Sorry, You Can’t Speed Read

OUR favorite Woody Allen joke is the one about taking a speed-reading course. “I read ‘War and Peace’ in 20 minutes,” he says. “It’s about Russia.”


The promise of speed reading — to absorb text several times faster than normal, without any significant loss of comprehension — can indeed seem too good to be true. Nonetheless, it has long been an aspiration for many readers, as well as the entrepreneurs seeking to serve them. And as the production rate for new reading matter has increased, and people read on a growing array of devices, the lure of speed reading has only grown stronger.


The first popular speed-reading course, introduced in 1959 by Evelyn Wood, was predicated on the idea that reading was slow because it was inefficient. The course focused on teaching people to make fewer back-and-forth eye movements across the page, taking in more information with each glance. Today, apps like SpeedRead With Spritz aim to minimize eye movement even further by having a digital device present you with a stream of single words one after the other at a rapid rate.

第一个著名的速读课程在1959年由伊芙琳伍德所创建。它基于这一概念——阅读之所以缓慢是因为其效率低下。这个课程着眼于教导人们阅读书页时,眼睛尽可能少的左右往返运动,而要让眼睛每扫过一次都获取更多的信息。如今,像SpeedRead With Spritz这样的app,甚至通过在电子设备上快速滚动一个个的单词,来减少眼球的活动。

Unfortunately, the scientific consensus suggests that such enterprises should be viewed with suspicion. In a recent article in Psychological Science in the Public Interest, one of us (Professor Treiman) and colleagues reviewed the empirical literature on reading and concluded that it’s extremely unlikely you can greatly improve your reading speed without missing out on a lot of meaning.


Certainly, readers are capable of rapidly scanning a text to find a specific word or piece of information, or to pick up a general idea of what the text is about. But this is skimming, not reading. We can definitely skim, and it may be that speed-reading systems help people skim better.


Some speed-reading systems, for example, instruct people to focus only on the beginnings of paragraphs and chapters. This is probably a good skimming strategy. Participants in a 2009 experiment read essays that had half the words covered up — either the beginning of the essay, the end of the essay, or the beginning or end of each individual paragraph. Reading half-paragraphs led to better performance on a test of memory for the passage’s meaning than did reading only the first or second half of the text, and it worked as well as skimming under time pressure.


But speed reading? Techniques that aim to guide eye movements so that we can take in more information from each glance seem doomed to fail. There is only a small area in the retina (called the fovea) for which our visual acuity is very high. Our eyes are seriously limited in their precision outside of that. This means that we can take in only a word or so at each glance, as well as a little bit about the words on either side. In fact, since the 1960s, experiments have repeatedly confirmed that when people “speed read,” they simply do not comprehend the parts of the text that their eyes skip over.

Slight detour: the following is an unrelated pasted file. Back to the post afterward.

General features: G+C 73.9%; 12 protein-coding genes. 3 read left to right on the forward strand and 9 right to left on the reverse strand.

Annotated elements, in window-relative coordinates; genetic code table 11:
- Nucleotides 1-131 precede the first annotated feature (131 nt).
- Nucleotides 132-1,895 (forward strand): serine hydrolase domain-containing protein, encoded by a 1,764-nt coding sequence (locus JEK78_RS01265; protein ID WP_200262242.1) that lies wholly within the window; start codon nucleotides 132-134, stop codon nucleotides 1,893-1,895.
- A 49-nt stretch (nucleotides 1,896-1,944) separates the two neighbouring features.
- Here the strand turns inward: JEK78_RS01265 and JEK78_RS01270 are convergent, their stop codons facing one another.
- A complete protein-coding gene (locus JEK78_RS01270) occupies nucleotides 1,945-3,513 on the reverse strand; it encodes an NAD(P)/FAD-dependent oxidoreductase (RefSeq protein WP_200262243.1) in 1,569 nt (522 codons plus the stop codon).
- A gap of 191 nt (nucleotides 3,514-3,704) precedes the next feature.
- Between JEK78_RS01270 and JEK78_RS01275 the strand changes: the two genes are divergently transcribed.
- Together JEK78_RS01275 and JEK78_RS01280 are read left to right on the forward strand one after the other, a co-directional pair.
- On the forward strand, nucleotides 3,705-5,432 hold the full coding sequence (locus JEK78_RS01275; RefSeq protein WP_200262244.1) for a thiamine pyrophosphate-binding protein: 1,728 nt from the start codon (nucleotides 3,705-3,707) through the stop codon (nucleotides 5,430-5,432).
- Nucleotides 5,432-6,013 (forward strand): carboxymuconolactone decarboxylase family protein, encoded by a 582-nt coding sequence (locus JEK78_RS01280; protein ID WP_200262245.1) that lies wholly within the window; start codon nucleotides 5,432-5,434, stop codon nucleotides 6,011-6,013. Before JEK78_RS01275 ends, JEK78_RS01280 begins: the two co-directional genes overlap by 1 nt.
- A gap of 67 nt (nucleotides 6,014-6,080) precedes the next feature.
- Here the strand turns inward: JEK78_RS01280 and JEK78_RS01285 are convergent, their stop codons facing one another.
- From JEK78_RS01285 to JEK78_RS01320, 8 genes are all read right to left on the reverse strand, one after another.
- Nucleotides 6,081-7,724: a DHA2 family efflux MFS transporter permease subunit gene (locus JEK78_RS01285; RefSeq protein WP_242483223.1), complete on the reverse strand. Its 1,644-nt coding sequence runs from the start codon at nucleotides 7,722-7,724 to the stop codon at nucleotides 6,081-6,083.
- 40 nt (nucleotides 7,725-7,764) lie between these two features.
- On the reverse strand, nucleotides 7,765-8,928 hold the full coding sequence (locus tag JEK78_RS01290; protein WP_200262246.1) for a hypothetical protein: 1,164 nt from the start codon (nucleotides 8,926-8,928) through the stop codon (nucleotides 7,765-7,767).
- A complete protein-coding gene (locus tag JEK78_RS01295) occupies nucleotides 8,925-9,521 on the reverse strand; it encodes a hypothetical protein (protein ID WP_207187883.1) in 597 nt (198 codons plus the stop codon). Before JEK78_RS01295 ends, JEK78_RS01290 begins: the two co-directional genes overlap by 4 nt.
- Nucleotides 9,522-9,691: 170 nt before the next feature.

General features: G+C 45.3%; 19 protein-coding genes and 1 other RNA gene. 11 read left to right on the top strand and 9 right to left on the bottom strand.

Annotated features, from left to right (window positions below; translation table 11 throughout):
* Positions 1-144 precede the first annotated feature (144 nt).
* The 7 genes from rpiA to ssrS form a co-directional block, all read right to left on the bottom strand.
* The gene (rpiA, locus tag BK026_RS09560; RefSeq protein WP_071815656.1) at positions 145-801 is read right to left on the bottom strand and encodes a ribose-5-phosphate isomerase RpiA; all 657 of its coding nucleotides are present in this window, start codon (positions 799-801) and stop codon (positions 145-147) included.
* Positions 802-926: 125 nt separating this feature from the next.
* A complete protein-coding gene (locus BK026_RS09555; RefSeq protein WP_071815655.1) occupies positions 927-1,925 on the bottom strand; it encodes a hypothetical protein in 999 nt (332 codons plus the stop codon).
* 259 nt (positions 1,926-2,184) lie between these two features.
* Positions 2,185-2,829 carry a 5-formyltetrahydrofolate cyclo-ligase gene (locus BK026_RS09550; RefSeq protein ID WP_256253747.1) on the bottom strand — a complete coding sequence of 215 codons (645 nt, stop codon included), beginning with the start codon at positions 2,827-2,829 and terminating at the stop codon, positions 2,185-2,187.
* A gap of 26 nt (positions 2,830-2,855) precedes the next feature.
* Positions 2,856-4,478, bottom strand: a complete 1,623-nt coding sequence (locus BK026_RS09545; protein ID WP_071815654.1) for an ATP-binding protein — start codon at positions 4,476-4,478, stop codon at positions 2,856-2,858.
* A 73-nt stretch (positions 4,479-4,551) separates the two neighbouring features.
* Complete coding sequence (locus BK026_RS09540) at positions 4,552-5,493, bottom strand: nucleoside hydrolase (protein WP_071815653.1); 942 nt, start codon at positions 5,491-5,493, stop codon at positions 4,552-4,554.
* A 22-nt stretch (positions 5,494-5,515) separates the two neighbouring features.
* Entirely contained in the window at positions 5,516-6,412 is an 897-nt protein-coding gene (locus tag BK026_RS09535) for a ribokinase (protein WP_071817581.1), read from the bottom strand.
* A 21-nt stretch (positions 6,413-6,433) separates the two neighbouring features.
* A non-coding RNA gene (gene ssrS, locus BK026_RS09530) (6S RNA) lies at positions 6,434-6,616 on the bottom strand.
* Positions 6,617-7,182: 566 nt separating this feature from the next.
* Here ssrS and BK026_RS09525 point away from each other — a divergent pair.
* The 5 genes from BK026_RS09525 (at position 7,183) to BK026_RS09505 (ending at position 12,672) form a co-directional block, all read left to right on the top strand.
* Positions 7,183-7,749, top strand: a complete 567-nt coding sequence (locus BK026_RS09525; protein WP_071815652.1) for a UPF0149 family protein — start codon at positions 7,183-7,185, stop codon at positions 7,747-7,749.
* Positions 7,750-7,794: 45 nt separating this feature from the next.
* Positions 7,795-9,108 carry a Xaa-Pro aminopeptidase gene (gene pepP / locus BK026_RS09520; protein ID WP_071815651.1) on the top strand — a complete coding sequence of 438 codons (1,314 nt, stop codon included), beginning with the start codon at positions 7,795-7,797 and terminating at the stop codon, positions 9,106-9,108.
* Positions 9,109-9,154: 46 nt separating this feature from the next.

A deeper problem, however — and the one that also threatens the new speed-reading apps — is that the big bottleneck in reading isn’t perception (seeing the words) but language processing (assembling strings of words into meanings). Have you ever tried listening to an audio recording with the speaking rate dialed way up? Doubling the speed, in our experience, leaves individual words perfectly identifiable — but makes it just about impossible to follow the meaning. The same phenomenon occurs with written text.


As in all forms of human behavior, there is a trade-off, in reading, between speed and accuracy. You can learn to skim strategically so that you spend more time looking where the more important words are likely to be, and if the words are presented in a stream you may be able to learn which words to focus on and which to ignore. However, that does not mean that you can somehow magically read parts of a page that you don’t look at, or process all the words in a superfast sequence.


Reading is about language comprehension, not visual ability. If you want to improve your reading speed, your best bet — as old-fashioned as it sounds — is to read a wide variety of written material and to expand your vocabulary.


Just don’t expect to read “War and Peace” in 20 minutes.


Jeffrey M. Zacks, the author of “Flicker: Your Brain on Movies,” and Rebecca Treiman are professors of psychological and brain sciences at Washington University in St. Louis.

Jeffrey M. Zacks(著有《闪光:看电影的大脑》(Flicker:You Brain on Movies))和Rebecca Treiman,皆为圣路易斯华盛顿大学心理和大脑科学教授。

校对:Drunkplane (@Drunkplane-zny)


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